The landscaping leading to your house can make or break a first impression. Passersby, visitors and potential buyers all notice whether or not the landscaping is attractive and welcoming. As you plan landscaping for the sidewalks leading to the front of your home, you're working on the most visible part of your house. Often, small changes in color and style increase curb appeal. The changes might involve removing or relocating plants and hardscape elements as well as adding plants, lighting and fences.
Check your location's codes and rules before landscaping. City codes or homeowner association rules may govern hardscape elements or the type of landscaping permitted around your house.
Working with the Site
Principles of landscape design influence the size and placement of plants and hardscape elements, depending on the yard's location and layout. A walkway leading to the front door already provides a strong visual line in the landscape. So landscaping around that element helps draw the eye to the front of the house. You can reinforce this line by planting along the sidewalk and perhaps adding fencing or landscape lights as well.
Focus on creating a balanced design. If the walkway is straight and centered in the front yard, you can use its placement to create a symmetrical design that achieves balance with similar plants on each side of the walkway. If the walkway is off-center or curved, aim for balancing the total mass of plants on the right and left sides of the house in an informal style.
Another site consideration is the slope of the yard. A yard with a gentle slope is simple to landscape. If you have a steeper slope in your yard, then choose plants that help hold soil in place, or terrace the slope on each side of a walkway to control erosion. Perennial plants with sturdy root systems, including Adam's needle (Yucca filamentosa) and lily turf (Liriope spicata), stop erosion well. Adam's needle's is perennial, or hardy, in U.S. Department of Agriculture plant hardiness zones 5 through 10, and lily turf is hardy in USDA zones 4 through 10.
Complementing Home Style
The best type of landscaping style depends on the home's style. For example, a symmetrical landscape design complements the formal Colonial home style. Shrubs form the backbone of this type of design. Boxwood shrubs (Buxus spp.) are popular in formal landscapes because they respond well to pruning. The varieties are different sizes and are hardy in USDA zones 4 through 8, depending on the species.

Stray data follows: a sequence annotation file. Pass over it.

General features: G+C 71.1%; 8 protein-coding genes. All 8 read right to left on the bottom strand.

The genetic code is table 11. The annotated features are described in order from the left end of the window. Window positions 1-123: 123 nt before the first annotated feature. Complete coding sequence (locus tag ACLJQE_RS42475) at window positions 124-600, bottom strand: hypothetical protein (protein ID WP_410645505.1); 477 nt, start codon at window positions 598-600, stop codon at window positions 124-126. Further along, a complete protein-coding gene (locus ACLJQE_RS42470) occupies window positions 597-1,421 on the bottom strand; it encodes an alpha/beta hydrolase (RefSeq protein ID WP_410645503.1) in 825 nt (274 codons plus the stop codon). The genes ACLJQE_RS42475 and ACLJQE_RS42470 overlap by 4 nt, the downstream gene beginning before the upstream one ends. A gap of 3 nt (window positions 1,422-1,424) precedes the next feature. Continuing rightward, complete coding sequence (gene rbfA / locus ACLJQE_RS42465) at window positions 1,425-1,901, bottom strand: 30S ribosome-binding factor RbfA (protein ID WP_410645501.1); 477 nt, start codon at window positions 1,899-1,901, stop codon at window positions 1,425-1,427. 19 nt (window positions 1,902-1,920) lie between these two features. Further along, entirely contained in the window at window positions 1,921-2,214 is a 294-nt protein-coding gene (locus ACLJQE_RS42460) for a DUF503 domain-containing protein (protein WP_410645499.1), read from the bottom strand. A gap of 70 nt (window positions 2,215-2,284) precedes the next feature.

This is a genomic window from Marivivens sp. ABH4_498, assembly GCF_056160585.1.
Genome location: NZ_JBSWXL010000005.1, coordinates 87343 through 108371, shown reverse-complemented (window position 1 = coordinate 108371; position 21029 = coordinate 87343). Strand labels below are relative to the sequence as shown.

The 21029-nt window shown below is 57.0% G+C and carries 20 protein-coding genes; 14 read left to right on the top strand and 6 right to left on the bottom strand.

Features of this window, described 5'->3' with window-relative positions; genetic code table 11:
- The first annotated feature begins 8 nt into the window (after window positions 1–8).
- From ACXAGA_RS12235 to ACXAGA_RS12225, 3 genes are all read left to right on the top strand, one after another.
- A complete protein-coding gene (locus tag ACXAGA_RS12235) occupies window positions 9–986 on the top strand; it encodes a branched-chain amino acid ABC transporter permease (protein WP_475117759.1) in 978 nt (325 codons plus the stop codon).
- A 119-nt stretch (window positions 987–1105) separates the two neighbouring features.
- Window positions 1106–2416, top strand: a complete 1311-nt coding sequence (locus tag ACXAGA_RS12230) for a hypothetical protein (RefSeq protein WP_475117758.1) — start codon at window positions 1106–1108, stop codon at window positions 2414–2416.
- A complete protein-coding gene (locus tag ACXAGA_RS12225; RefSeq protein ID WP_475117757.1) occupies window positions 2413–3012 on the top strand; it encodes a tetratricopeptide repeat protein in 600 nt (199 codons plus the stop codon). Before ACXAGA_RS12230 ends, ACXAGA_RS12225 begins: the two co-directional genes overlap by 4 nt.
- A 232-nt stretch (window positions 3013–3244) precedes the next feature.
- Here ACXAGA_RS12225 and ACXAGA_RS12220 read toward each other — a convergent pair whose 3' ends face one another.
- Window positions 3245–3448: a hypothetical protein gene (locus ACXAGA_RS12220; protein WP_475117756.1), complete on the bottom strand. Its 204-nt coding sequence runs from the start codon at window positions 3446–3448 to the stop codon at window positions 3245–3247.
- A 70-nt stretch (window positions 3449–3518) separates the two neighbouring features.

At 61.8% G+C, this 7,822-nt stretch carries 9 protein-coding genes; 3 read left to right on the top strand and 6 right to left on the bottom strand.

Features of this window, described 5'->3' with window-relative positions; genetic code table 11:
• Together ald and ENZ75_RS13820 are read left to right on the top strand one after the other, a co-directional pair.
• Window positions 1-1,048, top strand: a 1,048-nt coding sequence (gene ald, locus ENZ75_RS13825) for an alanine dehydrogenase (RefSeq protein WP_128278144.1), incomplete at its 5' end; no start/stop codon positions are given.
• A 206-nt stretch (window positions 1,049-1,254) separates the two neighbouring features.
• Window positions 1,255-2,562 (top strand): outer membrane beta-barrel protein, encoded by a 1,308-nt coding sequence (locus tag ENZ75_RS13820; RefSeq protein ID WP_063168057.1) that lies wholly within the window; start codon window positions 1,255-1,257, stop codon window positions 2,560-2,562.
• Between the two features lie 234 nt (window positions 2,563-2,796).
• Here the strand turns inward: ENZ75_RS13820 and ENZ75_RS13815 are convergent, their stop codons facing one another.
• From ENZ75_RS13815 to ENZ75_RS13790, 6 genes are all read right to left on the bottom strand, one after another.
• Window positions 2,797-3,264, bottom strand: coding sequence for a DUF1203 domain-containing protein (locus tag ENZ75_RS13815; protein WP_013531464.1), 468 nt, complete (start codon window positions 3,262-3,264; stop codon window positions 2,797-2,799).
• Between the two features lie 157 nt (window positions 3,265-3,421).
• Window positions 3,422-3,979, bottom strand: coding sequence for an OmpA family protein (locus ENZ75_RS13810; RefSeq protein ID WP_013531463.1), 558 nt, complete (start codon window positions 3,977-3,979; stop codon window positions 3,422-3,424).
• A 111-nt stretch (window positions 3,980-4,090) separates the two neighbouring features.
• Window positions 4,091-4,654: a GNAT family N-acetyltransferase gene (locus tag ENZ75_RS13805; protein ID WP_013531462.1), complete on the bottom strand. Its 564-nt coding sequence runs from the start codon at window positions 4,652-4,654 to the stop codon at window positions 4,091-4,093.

The wide, low design of a ranch house, on the other hand, requires a different approach. Soften a ranch house's square outline by using informal, curved landscaping beds with soft lines. Mass plantings of flowering annuals along the house's front walkway and ornamental grasses with soft outlines, such as maiden grass (Miscanthus sinensis), are ways to accomplish that task. Maiden grass is hardy in USDA zones 5 through 9, depending on the cultivar.
If your home has front steps, pay attention to the transition between the walkway and steps when designing landscaping. This is a good place for hardscaping, such as a railing along the steps, lights or a birdbath in one corner. Plant some tall plants near the steps to draw the eye upward. If you have a railing or trellis, then part of the height can include climbing vines, including perennial sweet pea (Lathyrus latifolius). This vine is drought-tolerant and hardy in USDA zones 4 through 7. It grows 9 to 12 feet tall and will drape over railings if it doesn't have enough room to grow straight upward.
When selecting plants for the front yard, and specifically alongside walks, look for a few elements. Although annuals add seasonal color, the core of your plantings should be low-maintenance perennials that are hard to kill and will come back for years. Soil near sidewalks is often of poor quality, and sturdy, drought-tolerant plants are suitable choices. They include:
- Reticulated iris (Iris reticulata), which blooms early in spring then provides foliage interest for the rest of the growing season. It grows in full sun to partial shade and prefers well-drained soil that stays relatively dry in summer. It is hardy in USDA zones 5 through 9.
- Pinks or cheddar pinks (Dianthus gratianopolitanus), a short, mounding plant that works well for the edges of sidewalks. It blooms in late spring or early summer. Well-drained soil in full sun or part shade is ideal for this plant, which is hardy in USDA zones 3 through 9.
- Butterfly flower, bee blossom or wand flower (Gaura lindheimeri). It is grown for its foliage and long bloom time, which lasts from midsummer to fall. It grows best in well-drained soil in a site with full sun or partial shade. It needs supplemental water, especially in hot weather, and is hardy in USDA zones 5 through 11.
- Russian sage (Perovskia atriplicifolia), which blooms in midsummer to late summer and has silvery-gray foliage throughout the growing season. It needs full sun and well-drained soil, and is hardy in USDA zones 3 through 9.
Create unity in the landscape by planting clusters of the same type of plant along the walkway. Repeating colors is another way to create unity. Avoid planting just one of each type of plant, which results in a hodgepodge design that is visually confusing. Chose plants with varying heights and textures so the design includes a variety of textures and shapes.